Groups representing the farmers claimed in lawsuits that the rail authority failed to conduct the thorough environmental reviews required by California law and comply with public meeting laws.
But Sacramento County Superior Court Judge Timothy Frawley ruled the rail authority "acted reasonably and in good faith" of state environmental law.
Approval of the injunction would have prevented the rail authority from buying land along the proposed route and continuing with site surveys, engineering design work and geological testing that began months ago.
Dan Richard, the rail authority chairman, was pleased with Frawley's decision.
"Both the voters and the Legislature have spoken on high-speed rail," he said in a statement. "The judge's decision ensures that we can continue to move forward with our preparatory work to build the first segment of high-speed rail in the Central Valley, with a plan to break ground next summer."
High-speed rail officials said any delays would have set the project back by months and even put $2.3 billion in federal grants in jeopardy.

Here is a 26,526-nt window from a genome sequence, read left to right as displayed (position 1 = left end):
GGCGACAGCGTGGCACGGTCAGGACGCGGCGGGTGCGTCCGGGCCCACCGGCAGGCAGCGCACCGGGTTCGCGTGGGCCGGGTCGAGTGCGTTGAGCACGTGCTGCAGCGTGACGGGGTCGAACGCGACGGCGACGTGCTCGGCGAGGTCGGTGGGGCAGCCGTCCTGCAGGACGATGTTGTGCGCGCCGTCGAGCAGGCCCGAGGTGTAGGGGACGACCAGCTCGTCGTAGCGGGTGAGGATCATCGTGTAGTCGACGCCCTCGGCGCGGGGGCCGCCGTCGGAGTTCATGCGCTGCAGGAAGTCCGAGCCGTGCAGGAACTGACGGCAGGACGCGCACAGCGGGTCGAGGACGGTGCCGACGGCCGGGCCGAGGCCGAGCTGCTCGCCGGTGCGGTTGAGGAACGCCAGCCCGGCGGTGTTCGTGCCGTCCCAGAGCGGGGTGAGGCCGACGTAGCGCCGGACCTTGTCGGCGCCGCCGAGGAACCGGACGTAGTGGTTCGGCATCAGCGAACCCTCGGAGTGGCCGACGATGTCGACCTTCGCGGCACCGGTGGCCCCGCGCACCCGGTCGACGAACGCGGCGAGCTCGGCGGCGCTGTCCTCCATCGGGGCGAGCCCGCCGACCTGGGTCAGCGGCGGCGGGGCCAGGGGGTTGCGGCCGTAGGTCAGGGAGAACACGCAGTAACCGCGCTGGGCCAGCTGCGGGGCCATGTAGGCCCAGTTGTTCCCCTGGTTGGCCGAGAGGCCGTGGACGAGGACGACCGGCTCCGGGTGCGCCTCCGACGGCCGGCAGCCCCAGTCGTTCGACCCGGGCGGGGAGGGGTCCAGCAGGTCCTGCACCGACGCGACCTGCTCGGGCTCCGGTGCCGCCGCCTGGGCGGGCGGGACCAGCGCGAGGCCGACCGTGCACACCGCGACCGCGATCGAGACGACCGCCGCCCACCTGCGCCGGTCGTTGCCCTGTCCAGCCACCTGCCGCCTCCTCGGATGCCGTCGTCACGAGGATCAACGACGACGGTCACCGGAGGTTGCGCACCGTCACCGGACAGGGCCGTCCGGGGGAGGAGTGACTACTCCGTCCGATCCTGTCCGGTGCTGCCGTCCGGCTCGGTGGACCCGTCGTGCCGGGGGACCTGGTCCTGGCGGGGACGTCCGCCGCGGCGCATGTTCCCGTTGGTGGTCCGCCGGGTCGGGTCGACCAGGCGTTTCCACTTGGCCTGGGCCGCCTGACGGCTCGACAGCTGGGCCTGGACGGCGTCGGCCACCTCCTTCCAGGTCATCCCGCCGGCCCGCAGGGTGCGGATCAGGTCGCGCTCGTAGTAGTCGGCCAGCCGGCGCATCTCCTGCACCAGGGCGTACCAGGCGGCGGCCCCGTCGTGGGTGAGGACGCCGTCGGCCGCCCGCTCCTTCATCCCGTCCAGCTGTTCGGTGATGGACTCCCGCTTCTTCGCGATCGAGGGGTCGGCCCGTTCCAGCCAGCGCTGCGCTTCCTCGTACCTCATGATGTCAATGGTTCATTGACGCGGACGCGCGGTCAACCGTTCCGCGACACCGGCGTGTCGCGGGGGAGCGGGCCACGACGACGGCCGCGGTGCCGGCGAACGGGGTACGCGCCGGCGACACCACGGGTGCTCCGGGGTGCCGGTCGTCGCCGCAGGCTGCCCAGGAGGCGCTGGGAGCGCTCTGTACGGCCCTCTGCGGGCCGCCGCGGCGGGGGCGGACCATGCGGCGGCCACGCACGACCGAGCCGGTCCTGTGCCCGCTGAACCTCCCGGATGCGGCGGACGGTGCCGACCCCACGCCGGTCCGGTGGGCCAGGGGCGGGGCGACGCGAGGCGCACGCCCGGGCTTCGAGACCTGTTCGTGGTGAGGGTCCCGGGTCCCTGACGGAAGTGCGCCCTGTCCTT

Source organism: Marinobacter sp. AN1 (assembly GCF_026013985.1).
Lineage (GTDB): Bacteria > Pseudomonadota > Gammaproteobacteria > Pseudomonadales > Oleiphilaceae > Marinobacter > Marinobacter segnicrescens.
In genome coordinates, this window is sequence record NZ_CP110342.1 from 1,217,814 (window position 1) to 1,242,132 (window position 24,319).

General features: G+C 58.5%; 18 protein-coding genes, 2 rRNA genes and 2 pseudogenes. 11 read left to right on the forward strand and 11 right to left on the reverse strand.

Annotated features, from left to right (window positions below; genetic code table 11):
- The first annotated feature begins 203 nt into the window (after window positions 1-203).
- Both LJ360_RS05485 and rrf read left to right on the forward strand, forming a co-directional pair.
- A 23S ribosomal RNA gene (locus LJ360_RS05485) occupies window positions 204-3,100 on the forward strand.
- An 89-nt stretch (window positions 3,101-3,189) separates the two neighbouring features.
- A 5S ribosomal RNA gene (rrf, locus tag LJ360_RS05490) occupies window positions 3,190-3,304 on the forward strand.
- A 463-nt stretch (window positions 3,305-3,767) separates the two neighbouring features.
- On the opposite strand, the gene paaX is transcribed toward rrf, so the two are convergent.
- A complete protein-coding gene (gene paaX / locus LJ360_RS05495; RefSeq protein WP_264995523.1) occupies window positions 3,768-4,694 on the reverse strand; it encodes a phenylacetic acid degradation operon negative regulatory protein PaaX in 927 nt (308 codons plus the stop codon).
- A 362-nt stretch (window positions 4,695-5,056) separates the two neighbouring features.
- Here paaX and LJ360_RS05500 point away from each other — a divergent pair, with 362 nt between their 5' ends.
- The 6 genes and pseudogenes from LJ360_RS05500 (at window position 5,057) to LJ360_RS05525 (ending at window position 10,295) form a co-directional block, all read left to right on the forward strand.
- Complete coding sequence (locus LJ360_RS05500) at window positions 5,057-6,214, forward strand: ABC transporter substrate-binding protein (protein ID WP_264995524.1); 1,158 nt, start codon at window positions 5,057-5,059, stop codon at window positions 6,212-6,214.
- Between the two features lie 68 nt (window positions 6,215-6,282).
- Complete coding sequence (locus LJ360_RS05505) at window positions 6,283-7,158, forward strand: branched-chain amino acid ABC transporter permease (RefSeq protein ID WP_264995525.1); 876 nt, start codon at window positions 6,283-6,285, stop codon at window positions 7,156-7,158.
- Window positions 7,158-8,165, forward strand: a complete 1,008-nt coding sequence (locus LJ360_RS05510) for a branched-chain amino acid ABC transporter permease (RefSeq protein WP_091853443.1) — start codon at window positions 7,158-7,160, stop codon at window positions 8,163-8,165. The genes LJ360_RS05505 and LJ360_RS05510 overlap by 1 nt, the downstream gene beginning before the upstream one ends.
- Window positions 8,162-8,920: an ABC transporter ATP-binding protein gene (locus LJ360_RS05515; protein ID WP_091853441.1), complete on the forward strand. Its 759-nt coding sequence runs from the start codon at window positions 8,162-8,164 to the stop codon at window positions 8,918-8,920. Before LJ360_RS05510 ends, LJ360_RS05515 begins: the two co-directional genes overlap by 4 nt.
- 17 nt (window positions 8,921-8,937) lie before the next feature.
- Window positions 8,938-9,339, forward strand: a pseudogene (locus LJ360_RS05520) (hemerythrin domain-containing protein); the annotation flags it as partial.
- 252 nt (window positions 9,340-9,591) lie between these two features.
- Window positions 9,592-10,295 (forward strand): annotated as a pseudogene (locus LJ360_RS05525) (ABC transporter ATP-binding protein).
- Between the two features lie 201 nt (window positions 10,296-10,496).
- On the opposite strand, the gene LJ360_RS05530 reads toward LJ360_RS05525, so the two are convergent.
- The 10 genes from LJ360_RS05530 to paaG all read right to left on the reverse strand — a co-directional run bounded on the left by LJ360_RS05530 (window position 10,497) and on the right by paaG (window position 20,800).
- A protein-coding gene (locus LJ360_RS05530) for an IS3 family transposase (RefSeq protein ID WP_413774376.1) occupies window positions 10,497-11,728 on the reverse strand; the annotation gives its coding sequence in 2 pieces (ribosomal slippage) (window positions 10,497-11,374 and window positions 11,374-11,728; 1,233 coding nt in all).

Lawmakers approved the first phase of the planned 800-mile line this summer. This allowed the state to begin selling $2.6 billion in bonds for construction of the first 130-mile stretch of the bullet train in the Central Valley. That approval also allowed the state to tap $3.2 billion from the federal government.
In 2008, voters approved issuing $10 billion in bonds for the project, but public support for the plan has dwindled in recent years as the project's expected costs have soared. The most recent estimate is at least $68 billion for the completed project linking Northern and Southern California.
The Associated Press contributed to this report.